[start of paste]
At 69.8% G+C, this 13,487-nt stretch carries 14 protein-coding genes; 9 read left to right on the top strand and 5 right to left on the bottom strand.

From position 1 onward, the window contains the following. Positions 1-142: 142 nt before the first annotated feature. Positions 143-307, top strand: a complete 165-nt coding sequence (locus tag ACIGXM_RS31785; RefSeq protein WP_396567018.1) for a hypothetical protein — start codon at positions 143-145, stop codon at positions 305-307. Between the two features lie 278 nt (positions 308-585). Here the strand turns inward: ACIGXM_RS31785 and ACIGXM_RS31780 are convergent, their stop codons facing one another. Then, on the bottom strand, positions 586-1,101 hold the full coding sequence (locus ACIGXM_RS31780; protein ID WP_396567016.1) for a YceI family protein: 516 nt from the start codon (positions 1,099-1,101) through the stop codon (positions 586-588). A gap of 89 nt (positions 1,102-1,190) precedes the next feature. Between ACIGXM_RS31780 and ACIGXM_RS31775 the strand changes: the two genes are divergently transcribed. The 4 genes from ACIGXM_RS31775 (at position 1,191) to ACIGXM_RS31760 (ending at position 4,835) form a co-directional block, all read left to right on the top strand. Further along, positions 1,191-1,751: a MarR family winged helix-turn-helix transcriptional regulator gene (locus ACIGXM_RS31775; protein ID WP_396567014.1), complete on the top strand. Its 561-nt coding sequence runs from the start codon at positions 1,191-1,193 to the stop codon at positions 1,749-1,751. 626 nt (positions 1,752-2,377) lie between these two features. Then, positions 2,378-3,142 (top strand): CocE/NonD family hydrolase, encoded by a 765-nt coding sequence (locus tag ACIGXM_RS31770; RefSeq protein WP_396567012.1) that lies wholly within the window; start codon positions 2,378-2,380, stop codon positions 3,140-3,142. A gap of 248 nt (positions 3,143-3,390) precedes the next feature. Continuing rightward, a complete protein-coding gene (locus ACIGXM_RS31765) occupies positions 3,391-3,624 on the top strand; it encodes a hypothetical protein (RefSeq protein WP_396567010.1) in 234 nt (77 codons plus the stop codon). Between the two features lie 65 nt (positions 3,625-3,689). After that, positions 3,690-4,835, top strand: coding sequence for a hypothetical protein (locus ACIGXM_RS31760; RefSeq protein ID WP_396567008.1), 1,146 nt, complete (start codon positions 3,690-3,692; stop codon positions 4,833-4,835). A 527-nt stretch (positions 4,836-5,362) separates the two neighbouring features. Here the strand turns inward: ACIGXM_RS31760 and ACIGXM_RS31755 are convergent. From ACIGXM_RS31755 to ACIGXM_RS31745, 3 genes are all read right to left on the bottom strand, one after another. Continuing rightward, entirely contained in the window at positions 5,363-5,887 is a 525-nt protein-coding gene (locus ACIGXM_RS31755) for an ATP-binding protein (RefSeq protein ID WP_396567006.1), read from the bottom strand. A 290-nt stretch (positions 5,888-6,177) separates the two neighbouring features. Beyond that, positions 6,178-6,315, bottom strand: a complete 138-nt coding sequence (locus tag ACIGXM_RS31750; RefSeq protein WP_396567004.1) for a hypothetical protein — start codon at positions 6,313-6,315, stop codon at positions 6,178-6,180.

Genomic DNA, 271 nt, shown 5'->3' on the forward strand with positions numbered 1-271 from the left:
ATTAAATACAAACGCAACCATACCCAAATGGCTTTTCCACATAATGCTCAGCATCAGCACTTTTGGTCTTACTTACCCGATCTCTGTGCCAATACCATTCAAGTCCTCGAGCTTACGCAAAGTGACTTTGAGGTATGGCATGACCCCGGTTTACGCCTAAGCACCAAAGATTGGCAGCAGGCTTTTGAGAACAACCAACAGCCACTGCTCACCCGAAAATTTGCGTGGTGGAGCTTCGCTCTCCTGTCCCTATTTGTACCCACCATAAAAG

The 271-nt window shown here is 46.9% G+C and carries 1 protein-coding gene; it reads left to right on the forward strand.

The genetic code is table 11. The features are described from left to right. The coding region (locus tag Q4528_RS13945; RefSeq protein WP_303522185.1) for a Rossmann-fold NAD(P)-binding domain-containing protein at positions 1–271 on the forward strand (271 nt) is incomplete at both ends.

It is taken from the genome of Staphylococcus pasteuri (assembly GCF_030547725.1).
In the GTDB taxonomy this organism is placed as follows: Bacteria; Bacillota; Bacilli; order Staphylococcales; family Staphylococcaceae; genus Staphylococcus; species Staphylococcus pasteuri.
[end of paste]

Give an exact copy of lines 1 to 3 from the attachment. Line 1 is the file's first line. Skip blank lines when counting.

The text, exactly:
At 69.8% G+C, this 13,487-nt stretch carries 14 protein-coding genes; 9 read left to right on the top strand and 5 right to left on the bottom strand.

From position 1 onward, the window contains the following. Positions 1-142: 142 nt before the first annotated feature. Positions 143-307, top strand: a complete 165-nt coding sequence (locus tag ACIGXM_RS31785; RefSeq protein WP_396567018.1) for a hypothetical protein — start codon at positions 143-145, stop codon at positions 305-307. Between the two features lie 278 nt (positions 308-585). Here the strand turns inward: ACIGXM_RS31785 and ACIGXM_RS31780 are convergent, their stop codons facing one another. Then, on the bottom strand, positions 586-1,101 hold the full coding sequence (locus ACIGXM_RS31780; protein ID WP_396567016.1) for a YceI family protein: 516 nt from the start codon (positions 1,099-1,101) through the stop codon (positions 586-588). A gap of 89 nt (positions 1,102-1,190) precedes the next feature. Between ACIGXM_RS31780 and ACIGXM_RS31775 the strand changes: the two genes are divergently transcribed. The 4 genes from ACIGXM_RS31775 (at position 1,191) to ACIGXM_RS31760 (ending at position 4,835) form a co-directional block, all read left to right on the top strand. Further along, positions 1,191-1,751: a MarR family winged helix-turn-helix transcriptional regulator gene (locus ACIGXM_RS31775; protein ID WP_396567014.1), complete on the top strand. Its 561-nt coding sequence runs from the start codon at positions 1,191-1,193 to the stop codon at positions 1,749-1,751. 626 nt (positions 1,752-2,377) lie between these two features. Then, positions 2,378-3,142 (top strand): CocE/NonD family hydrolase, encoded by a 765-nt coding sequence (locus tag ACIGXM_RS31770; RefSeq protein WP_396567012.1) that lies wholly within the window; start codon positions 2,378-2,380, stop codon positions 3,140-3,142. A gap of 248 nt (positions 3,143-3,390) precedes the next feature. Continuing rightward, a complete protein-coding gene (locus ACIGXM_RS31765) occupies positions 3,391-3,624 on the top strand; it encodes a hypothetical protein (RefSeq protein WP_396567010.1) in 234 nt (77 codons plus the stop codon). Between the two features lie 65 nt (positions 3,625-3,689). After that, positions 3,690-4,835, top strand: coding sequence for a hypothetical protein (locus ACIGXM_RS31760; RefSeq protein ID WP_396567008.1), 1,146 nt, complete (start codon positions 3,690-3,692; stop codon positions 4,833-4,835). A 527-nt stretch (positions 4,836-5,362) separates the two neighbouring features. Here the strand turns inward: ACIGXM_RS31760 and ACIGXM_RS31755 are convergent. From ACIGXM_RS31755 to ACIGXM_RS31745, 3 genes are all read right to left on the bottom strand, one after another. Continuing rightward, entirely contained in the window at positions 5,363-5,887 is a 525-nt protein-coding gene (locus ACIGXM_RS31755) for an ATP-binding protein (RefSeq protein ID WP_396567006.1), read from the bottom strand. A 290-nt stretch (positions 5,888-6,177) separates the two neighbouring features. Beyond that, positions 6,178-6,315, bottom strand: a complete 138-nt coding sequence (locus tag ACIGXM_RS31750; RefSeq protein WP_396567004.1) for a hypothetical protein — start codon at positions 6,313-6,315, stop codon at positions 6,178-6,180.

Genomic DNA, 271 nt, shown 5'->3' on the forward strand with positions numbered 1-271 from the left: